This is Medusa as you’ve never seen before. There is no creature with a head of snakes instead the rage that embodies this character unravels before our eyes in a vivid and visceral tapestry of spoken word, light and sound.
Nisha Madhan, Julia Croft and Bronwyn Ensor collectively “play” this mythological monster and they do so like a well-oiled machine. The piece starts in complete silence bar a few awkward sniggers and shuffling before evolving, coming alive and eventually going the other extreme in a defiantly discordant way.
We are taken on an erratic journey where any notion of a conventional narrative is completely dismantled. Things get chaotic, raucously loud, uncomfortable, raw, unsettling yet oddly hypnotic. The lighting design and soundscape are like characters in their own right, adding a visual and aural layer to the cacophony of words.
Medusa is an assertive assault to the senses, reminding you of the power of theatre. Postmodern in its approach, it will not be for everyone but for those who take the chance, it is a bold beast that will affect and bewilder as well as challenge your ideas on femininity.
Medusa is part of Q Theatre’s Matchbox 2018 season and is on upstairs in the Loft until 3 November. For more details and to book tickets, click here.
Love and sexuality are complicated enough to navigate without adding race in to the mix. Orientation is a bold new work by Proudly Asian Theatre that explores what it means to be Asian in Aotearoa, dissecting in particular common stereotypes associated with sex and relationships.
Mei, the central character of the story, finds herself battling an identity crisis being half Pākehā and half Chinese yet only having dated white men. Enlisting the help of the ‘Asian Everyman’, she goes on a quest – to “root herself back to her roots”. As she speed dates her way through various suitors, we are given a superficial representation of “Asianess” which will no doubt speak to and resonate more to those of Asian descent in the crowd.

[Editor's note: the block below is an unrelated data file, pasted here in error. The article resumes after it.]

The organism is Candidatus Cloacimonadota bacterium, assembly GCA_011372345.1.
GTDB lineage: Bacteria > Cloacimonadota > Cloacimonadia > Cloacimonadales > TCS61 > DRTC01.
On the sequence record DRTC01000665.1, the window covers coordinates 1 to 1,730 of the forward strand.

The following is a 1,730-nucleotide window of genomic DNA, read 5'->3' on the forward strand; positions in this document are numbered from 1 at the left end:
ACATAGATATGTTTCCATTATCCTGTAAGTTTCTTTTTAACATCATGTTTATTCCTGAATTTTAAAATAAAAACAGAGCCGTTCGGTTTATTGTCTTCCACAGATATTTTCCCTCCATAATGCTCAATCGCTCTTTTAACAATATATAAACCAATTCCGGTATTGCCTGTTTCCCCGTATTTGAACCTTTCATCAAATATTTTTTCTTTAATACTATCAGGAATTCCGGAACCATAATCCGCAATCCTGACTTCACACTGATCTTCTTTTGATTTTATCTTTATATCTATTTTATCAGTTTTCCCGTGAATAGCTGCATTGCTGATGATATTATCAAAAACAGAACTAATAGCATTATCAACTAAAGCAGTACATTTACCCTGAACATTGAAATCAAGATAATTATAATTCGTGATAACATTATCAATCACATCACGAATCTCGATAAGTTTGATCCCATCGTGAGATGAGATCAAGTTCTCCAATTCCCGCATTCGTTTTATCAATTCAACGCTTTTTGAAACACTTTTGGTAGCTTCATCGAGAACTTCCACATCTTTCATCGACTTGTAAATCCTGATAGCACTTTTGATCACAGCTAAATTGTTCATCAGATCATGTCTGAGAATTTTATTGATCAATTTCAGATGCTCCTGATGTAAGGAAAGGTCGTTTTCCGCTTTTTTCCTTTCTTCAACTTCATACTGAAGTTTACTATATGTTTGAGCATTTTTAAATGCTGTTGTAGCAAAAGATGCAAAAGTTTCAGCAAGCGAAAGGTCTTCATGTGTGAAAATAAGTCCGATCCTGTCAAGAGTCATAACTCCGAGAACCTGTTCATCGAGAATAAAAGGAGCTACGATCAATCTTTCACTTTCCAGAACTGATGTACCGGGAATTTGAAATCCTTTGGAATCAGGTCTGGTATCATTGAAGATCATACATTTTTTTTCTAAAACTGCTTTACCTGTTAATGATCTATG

This audacious way of self discovery is certainly unorthodox but paves the way to the bigger subject matter at hand – the racism and social conditioning that is deeply ingrained into the fabric of New Zealand society. From dumplings and that iconic lucky cat to throwing around popular prejudice and cringe-worthy clichés, playwright and director Chye-Ling Huang’s script is unabashedly honest as it is deeply perceptive.
Where this piece falters ever so slightly is in its over ambition and pace. While what is being presented is compelling, the overall narrative could have benefited from being tighter, focusing on a select few talking points rather than a whole slew – though perhaps this was the intent. Regardless things did drag in parts and at times felt on the over-indulgent side.
All in all Orientation packs a punch. It is an edgy and thought-provoking theatre piece that uses one woman’s mission to find her place as the beacon that casts a light on Asian sexuality and the racial undercurrents that exists in this country.
Orientation is on at Q Theatre until 15 May as part of the MATCHBOX 2018 season. For more info and to book tickets, click here.
Indian Ink Theatre Company are renowned for their innovative and visual storytelling with Mrs Krishnan’s Party delivering just that and more. Taking place in the back room of the titular character’s dairy, it centres around recreating Onam, the annual harvest festival of Kerala which celebrates life, death and rebirth.
The party atmosphere is pulled off brilliantly with the use of theatre in the round style seating. Performance and audience spaces are very much blurred with no Fourth Wall in sight as audience members are engaged in conversation and invited to participate. The different tiers of tickets allows attendees to be as involved as they want to, very much mirroring what would happen at an actual party.